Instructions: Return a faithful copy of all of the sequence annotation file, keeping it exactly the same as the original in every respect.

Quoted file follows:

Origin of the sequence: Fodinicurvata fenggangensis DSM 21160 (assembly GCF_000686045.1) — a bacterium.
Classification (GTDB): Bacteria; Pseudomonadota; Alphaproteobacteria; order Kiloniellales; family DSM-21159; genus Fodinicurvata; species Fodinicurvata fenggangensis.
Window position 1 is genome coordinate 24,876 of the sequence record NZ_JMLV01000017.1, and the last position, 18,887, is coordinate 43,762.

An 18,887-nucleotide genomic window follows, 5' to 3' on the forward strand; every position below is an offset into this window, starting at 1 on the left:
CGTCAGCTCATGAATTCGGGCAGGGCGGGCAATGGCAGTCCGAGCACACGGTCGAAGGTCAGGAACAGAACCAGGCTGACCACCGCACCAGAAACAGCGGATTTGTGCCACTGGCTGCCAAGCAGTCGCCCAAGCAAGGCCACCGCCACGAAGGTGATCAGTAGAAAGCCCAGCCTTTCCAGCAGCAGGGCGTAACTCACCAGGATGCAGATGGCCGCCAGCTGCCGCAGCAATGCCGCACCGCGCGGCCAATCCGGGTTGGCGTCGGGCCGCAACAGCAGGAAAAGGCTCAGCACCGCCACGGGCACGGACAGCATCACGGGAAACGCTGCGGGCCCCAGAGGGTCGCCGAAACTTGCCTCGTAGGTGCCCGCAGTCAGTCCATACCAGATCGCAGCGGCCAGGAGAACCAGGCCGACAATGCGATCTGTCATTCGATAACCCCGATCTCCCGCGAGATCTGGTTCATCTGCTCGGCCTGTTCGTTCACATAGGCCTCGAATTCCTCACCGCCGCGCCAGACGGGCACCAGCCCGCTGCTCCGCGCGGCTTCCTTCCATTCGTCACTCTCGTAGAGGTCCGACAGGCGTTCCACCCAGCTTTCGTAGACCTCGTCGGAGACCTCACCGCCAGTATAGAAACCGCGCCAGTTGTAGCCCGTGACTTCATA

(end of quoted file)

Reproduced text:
Origin of the sequence: Fodinicurvata fenggangensis DSM 21160 (assembly GCF_000686045.1) — a bacterium.
Classification (GTDB): Bacteria; Pseudomonadota; Alphaproteobacteria; order Kiloniellales; family DSM-21159; genus Fodinicurvata; species Fodinicurvata fenggangensis.
Window position 1 is genome coordinate 24,876 of the sequence record NZ_JMLV01000017.1, and the last position, 18,887, is coordinate 43,762.

An 18,887-nucleotide genomic window follows, 5' to 3' on the forward strand; every position below is an offset into this window, starting at 1 on the left:
CGTCAGCTCATGAATTCGGGCAGGGCGGGCAATGGCAGTCCGAGCACACGGTCGAAGGTCAGGAACAGAACCAGGCTGACCACCGCACCAGAAACAGCGGATTTGTGCCACTGGCTGCCAAGCAGTCGCCCAAGCAAGGCCACCGCCACGAAGGTGATCAGTAGAAAGCCCAGCCTTTCCAGCAGCAGGGCGTAACTCACCAGGATGCAGATGGCCGCCAGCTGCCGCAGCAATGCCGCACCGCGCGGCCAATCCGGGTTGGCGTCGGGCCGCAACAGCAGGAAAAGGCTCAGCACCGCCACGGGCACGGACAGCATCACGGGAAACGCTGCGGGCCCCAGAGGGTCGCCGAAACTTGCCTCGTAGGTGCCCGCAGTCAGTCCATACCAGATCGCAGCGGCCAGGAGAACCAGGCCGACAATGCGATCTGTCATTCGATAACCCCGATCTCCCGCGAGATCTGGTTCATCTGCTCGGCCTGTTCGTTCACATAGGCCTCGAATTCCTCACCGCCGCGCCAGACGGGCACCAGCCCGCTGCTCCGCGCGGCTTCCTTCCATTCGTCACTCTCGTAGAGGTCCGACAGGCGTTCCACCCAGCTTTCGTAGACCTCGTCGGAGACCTCACCGCCAGTATAGAAACCGCGCCAGTTGTAGCCCGTGACTTCATA